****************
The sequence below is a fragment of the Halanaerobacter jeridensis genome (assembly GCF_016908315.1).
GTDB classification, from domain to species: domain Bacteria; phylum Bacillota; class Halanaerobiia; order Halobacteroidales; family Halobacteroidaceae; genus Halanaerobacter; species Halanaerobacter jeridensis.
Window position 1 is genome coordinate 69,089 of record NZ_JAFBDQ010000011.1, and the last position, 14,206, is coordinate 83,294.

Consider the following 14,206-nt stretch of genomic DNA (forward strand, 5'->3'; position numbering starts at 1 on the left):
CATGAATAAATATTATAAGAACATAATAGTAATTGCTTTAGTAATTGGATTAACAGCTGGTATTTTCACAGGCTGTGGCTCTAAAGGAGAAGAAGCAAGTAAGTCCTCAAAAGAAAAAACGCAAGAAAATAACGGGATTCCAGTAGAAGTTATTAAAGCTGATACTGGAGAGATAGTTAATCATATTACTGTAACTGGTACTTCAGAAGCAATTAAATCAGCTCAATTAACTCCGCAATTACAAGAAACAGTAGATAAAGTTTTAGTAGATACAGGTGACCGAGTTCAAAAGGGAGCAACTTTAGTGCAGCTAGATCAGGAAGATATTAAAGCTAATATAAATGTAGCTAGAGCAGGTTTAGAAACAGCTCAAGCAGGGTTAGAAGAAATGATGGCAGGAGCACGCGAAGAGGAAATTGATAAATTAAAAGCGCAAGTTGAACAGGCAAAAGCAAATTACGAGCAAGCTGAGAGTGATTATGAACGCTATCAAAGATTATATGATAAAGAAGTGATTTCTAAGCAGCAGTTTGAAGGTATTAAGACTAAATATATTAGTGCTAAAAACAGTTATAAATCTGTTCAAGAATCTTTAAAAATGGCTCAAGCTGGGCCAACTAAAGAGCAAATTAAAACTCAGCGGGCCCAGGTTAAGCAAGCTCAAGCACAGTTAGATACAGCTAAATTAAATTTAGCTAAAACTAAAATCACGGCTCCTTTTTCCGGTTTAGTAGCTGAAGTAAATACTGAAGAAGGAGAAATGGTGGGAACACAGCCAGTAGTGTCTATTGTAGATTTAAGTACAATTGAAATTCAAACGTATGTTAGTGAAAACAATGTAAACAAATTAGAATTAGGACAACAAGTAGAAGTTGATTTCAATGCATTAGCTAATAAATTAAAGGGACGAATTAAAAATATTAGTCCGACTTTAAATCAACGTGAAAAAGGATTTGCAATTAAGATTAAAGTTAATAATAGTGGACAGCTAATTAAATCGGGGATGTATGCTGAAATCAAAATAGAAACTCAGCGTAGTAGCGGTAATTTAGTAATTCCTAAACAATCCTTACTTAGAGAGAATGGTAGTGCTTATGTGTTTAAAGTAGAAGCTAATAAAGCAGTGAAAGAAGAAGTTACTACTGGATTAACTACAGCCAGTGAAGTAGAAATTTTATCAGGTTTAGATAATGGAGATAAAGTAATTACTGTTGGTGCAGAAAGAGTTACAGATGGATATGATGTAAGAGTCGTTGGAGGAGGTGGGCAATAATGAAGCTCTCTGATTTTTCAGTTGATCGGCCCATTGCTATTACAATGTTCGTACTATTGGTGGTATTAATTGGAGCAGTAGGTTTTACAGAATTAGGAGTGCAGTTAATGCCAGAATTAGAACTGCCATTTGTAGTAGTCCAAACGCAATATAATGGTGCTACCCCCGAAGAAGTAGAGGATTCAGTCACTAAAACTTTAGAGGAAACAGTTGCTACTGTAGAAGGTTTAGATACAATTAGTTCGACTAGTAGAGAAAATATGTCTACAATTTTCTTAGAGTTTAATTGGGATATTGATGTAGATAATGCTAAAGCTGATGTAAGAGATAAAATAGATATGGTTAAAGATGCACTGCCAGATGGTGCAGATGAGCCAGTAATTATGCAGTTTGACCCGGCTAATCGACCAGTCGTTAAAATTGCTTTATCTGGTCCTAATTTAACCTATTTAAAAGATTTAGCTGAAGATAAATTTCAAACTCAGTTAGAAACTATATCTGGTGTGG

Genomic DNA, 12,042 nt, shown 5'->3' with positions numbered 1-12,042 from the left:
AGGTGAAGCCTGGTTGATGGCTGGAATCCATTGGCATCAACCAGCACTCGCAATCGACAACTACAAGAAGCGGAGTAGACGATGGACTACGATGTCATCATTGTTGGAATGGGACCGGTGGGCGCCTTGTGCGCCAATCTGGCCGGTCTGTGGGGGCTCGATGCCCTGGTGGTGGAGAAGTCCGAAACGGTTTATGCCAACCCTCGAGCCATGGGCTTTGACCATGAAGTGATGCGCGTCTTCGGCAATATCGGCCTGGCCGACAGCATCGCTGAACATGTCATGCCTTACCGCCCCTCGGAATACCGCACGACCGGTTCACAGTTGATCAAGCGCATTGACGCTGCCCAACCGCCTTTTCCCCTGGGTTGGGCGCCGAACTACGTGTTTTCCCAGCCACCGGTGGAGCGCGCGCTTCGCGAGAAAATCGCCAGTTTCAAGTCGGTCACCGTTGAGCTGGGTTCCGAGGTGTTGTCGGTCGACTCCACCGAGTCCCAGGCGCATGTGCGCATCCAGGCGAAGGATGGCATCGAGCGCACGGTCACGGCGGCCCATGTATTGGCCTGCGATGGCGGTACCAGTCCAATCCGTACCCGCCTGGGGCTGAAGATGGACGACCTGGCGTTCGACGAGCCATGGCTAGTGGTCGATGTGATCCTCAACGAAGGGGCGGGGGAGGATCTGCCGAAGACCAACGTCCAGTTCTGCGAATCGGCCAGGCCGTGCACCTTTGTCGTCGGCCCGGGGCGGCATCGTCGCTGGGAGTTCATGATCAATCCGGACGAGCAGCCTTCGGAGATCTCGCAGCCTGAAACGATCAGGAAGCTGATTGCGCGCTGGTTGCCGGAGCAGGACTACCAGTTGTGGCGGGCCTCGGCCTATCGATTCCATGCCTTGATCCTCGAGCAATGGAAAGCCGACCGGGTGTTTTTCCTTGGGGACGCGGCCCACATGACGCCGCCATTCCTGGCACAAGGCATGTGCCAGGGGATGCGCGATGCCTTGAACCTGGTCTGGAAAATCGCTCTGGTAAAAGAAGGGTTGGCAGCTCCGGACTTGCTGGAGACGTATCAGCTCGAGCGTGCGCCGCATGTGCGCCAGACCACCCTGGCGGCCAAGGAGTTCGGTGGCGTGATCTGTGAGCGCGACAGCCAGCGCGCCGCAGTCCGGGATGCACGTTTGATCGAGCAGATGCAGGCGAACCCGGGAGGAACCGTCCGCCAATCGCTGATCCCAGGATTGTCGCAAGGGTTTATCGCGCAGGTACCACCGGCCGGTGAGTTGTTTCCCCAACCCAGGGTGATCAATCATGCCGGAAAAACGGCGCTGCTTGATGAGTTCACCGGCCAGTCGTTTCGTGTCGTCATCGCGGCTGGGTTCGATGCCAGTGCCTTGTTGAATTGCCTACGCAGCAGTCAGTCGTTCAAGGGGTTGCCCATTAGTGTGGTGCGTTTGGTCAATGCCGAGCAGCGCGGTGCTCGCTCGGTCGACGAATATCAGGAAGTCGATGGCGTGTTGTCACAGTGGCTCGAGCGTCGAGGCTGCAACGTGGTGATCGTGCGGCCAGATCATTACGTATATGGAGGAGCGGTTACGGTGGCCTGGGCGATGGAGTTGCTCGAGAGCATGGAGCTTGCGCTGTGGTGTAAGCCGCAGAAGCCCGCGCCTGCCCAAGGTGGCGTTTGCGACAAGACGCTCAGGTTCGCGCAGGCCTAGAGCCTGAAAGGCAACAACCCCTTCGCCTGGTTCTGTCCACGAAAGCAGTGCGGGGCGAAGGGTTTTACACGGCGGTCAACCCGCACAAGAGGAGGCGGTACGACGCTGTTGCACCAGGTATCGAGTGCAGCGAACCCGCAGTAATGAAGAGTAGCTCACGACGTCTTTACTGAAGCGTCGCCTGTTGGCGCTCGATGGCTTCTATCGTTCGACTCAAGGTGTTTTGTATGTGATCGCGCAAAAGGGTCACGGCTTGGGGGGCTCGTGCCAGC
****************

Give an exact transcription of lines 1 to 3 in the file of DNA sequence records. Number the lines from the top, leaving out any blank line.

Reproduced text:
The sequence below is a fragment of the Halanaerobacter jeridensis genome (assembly GCF_016908315.1).
GTDB classification, from domain to species: domain Bacteria; phylum Bacillota; class Halanaerobiia; order Halobacteroidales; family Halobacteroidaceae; genus Halanaerobacter; species Halanaerobacter jeridensis.
Window position 1 is genome coordinate 69,089 of record NZ_JAFBDQ010000011.1, and the last position, 14,206, is coordinate 83,294.